There are two main causes for the very low availability of data on the snow petrel site in the Otto-von-Gruber-Gebirge. Firstly, the area is very rarely visited by scientists due to its distance from infrastructure and the difficult logistics. Secondly, the breeding site is very large and the nest sites difficult to detect. In cases of large or not completely accessible animal aggregations, where actual count data are only available for parts of the population, it is an established method to extrapolate densities from small parts to the whole area. At another snow petrel breeding site, extrapolation was used to estimate breeding pair numbers for a large area (Olivier et al., 2004). For other Antarctic species, this has also been done using remote sensing data at different scales (Fretwell et al., 2012; Naveen et al., 2012; Schwaller et al., 2018). It has also been shown that habitat structure was a suitable predictor for snow petrel nest presence (Olivier and Wotherspoon, 2008). In addition to the lack of data on the distribution of snow petrels within the area, there is also very limited knowledge of the breeding biology except for some comments on nest site choice (Hiller et al., 1988).

The scope of this study is to provide new information on the distribution of snow petrels within the proposed area under protection as ASPA. Due to the sheer size of the study area, the snow petrel population could only be surveyed with the help of remote sensing. As the species breeds hidden under rocks, the nests cannot be recognized directly by satellite or UAV remote sensing. The stomach oil deposits around the nests are also barely recognizable when viewed vertically. Therefore, we developed an approach to detect suitable breeding habitat from very-high resolution UAV imagery. With the usage of this classification, we aimed to refine an extrapolation of nest site densities from reference to study area by habitat suitability. Nest site data was recorded to gain knowledge of the species and its breeding biology in the area. This knowledge was the basis for the development of the extrapolation approach and can be used for better design of future studies.

2 Materials and methods

2.1 Study area

Lake Untersee is enclosed by an arc of mountains up to 2,810 m high (Peak Ritschergipfel) on the east, west and north. From the north, the glacier Lednik Anuchina flows southwards for about 6 km into the main valley and delimits Lake Untersee to the north (Schwab, 1998). There is a cirque with steep slopes at the southwestern end of Lake Untersee and the southeastern end of Aurkjosen valley (a side valley in the southeast). Here there are also small secondary and tertiary glaciers (Wand et al., 1996) below icefalls. Lake Untersee is about 6.5 km long and 2.5 km wide (Loopmann et al., 1986). The lake surface is at about 610 m a.s.l. and perennially covered with ice of average thickness 2.77 m (Faucher et al., 2019). The flanks of the valley are covered by moraines. Meteorological data from Lake Untersee (2008-2017) show a mean annual air temperature of -9.7°C and a mean relative humidity of 42%. There are strong south and east winds with an average speed of 5.4 m/s and frequent strong gusts. During the austral summer (December-February), the average air temperature is about -2.65° C, the maximum 6.78 and the minimum -12.66° C (Andersen et al., 2015; Faucher et al., 2019). Our study covers an area of 39 km² that represents the ice-free part of the catchment of Lake Untersee excluding high-elevated areas and rock faces which are no snow petrel breeding habitat (see Figure 1).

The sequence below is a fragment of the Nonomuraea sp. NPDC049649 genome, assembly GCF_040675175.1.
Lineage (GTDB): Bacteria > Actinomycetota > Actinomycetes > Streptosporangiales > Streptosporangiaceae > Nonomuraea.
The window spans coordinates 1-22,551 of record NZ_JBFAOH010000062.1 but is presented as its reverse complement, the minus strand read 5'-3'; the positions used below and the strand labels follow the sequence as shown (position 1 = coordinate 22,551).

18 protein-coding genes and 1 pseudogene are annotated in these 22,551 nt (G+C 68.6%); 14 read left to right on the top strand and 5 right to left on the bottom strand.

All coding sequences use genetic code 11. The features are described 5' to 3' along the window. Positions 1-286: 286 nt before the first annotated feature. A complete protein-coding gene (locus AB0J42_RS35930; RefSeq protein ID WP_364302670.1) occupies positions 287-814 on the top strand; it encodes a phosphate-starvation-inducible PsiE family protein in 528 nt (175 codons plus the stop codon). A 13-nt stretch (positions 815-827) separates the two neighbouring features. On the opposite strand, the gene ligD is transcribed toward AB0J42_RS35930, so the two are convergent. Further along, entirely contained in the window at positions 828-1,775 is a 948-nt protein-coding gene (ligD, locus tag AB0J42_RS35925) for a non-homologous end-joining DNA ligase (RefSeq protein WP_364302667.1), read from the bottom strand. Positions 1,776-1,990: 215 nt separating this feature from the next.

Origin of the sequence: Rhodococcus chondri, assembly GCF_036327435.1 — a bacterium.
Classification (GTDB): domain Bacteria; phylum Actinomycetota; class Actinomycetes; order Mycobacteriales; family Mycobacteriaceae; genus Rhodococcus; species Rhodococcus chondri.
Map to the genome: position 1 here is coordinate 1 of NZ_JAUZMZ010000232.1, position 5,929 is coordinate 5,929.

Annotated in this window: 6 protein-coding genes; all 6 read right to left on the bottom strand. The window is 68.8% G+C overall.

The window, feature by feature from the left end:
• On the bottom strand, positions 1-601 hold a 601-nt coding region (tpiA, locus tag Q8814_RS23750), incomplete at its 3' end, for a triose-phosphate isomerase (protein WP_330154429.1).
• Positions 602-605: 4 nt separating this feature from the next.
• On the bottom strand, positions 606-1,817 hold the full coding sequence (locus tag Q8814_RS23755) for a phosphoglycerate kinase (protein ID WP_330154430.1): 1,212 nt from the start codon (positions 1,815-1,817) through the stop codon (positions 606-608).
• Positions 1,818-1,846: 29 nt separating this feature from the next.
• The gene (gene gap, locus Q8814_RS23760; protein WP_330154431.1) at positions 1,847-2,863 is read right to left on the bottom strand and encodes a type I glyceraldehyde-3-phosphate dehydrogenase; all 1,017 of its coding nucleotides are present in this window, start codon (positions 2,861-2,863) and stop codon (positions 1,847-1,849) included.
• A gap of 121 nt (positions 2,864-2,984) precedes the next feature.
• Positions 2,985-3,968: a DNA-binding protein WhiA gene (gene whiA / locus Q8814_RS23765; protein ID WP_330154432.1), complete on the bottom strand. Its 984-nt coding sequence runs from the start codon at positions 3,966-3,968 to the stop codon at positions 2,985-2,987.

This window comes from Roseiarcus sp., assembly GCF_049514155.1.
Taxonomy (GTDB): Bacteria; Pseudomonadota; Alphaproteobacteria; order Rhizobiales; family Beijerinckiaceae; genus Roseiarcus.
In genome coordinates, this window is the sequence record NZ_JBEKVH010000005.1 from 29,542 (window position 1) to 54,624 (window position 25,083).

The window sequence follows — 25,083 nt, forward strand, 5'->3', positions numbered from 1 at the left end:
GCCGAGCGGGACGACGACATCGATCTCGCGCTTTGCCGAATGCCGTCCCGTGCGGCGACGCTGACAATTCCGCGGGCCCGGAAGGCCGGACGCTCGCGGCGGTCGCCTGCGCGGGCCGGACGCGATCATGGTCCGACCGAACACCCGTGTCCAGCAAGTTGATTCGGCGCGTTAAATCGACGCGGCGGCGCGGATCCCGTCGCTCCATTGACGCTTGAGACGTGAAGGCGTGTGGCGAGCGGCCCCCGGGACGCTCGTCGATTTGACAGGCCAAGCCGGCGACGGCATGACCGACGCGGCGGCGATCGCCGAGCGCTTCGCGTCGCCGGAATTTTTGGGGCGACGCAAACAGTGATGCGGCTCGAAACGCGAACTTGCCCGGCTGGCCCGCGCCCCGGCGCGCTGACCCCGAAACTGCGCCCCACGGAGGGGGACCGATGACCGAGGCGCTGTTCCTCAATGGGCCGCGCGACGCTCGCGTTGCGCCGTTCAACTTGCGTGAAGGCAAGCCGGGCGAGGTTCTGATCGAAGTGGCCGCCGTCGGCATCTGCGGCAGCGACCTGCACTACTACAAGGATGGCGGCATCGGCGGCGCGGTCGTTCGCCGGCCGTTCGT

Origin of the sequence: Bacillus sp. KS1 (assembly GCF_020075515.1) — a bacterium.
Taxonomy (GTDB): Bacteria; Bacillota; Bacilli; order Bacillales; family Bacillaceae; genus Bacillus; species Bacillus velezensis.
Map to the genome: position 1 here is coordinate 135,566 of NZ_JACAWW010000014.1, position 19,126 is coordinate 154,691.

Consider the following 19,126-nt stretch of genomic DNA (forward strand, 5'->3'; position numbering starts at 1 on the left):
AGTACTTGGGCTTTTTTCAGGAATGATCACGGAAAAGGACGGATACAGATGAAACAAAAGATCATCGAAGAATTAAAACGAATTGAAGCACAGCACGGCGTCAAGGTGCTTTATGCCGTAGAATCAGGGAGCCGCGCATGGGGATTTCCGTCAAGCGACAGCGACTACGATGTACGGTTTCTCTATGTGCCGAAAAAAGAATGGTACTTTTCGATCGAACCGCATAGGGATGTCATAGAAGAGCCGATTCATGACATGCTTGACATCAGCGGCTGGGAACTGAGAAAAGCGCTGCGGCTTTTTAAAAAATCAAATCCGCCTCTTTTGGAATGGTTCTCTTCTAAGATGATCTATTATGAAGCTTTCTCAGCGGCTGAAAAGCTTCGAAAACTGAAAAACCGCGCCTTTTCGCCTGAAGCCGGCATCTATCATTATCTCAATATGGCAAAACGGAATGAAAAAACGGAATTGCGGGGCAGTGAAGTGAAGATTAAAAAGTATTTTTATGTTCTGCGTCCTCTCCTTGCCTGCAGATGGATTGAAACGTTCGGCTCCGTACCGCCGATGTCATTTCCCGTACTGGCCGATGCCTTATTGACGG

2.2 Field work

All field work was conducted by three people between November 27th and December 13th, 2022, in the catchment of Lake Untersee.

2.2.1 Ground surveys and nest site data

An area of 0.82 km², hereafter called the reference area, was surveyed on foot. To account for geographical and morphological differences, it was divided into three subareas (see Table 1; Supplementary Material I). The survey was conducted on 8 days between 30th of November and 11th of December.

Table 1
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Table 1 Subareas of the reference area covered during ground surveys.

We seamlessly searched the entire reference area once for snow petrels and snow petrel nests. We usually conducted searches from 10 AM to 6 PM UTC. Nest sites were identified by the presence of mumiyo and guano at the entrance or inside of suitable cavities. A nest site was classified as active if at least one bird was seen or heard inside the nest cavity. Examples of snow petrel nesting sites can be viewed in Supplementary Material I. If a nest was detected, its location was recorded using GNSS equipped tablets (Samsung Galaxy Tab Active3 Enterprise Edition SM-T575N) noting the following site data:

● Boulder Size (under which the nest is located) [<0.5 m; 0.5-1.0 m; 1.0-2.0 m; >2.0 m],

● Visibility [exposed, intermediate, concealed] (single nests only, see Supplementary Material I),

● Nest cavity depth [estimated (mostly horizontal) distance from entrance of the cavity to the nest, to within 0.05 m] (single nests only),

● Nest orientation [cardinal points] (single nests only),

● Active/inactive nests [active: at least one adult bird present],

● Attendance of adult birds (1 or 2, single nests only).

In some cases, several nests were found near to each other under a single boulder or under several neighboring boulders, so that recording them individually was impractical. In these cases, nest aggregations were recorded as polygons, noting the number of nests (whether active or inactive) and the size of the dominant boulders.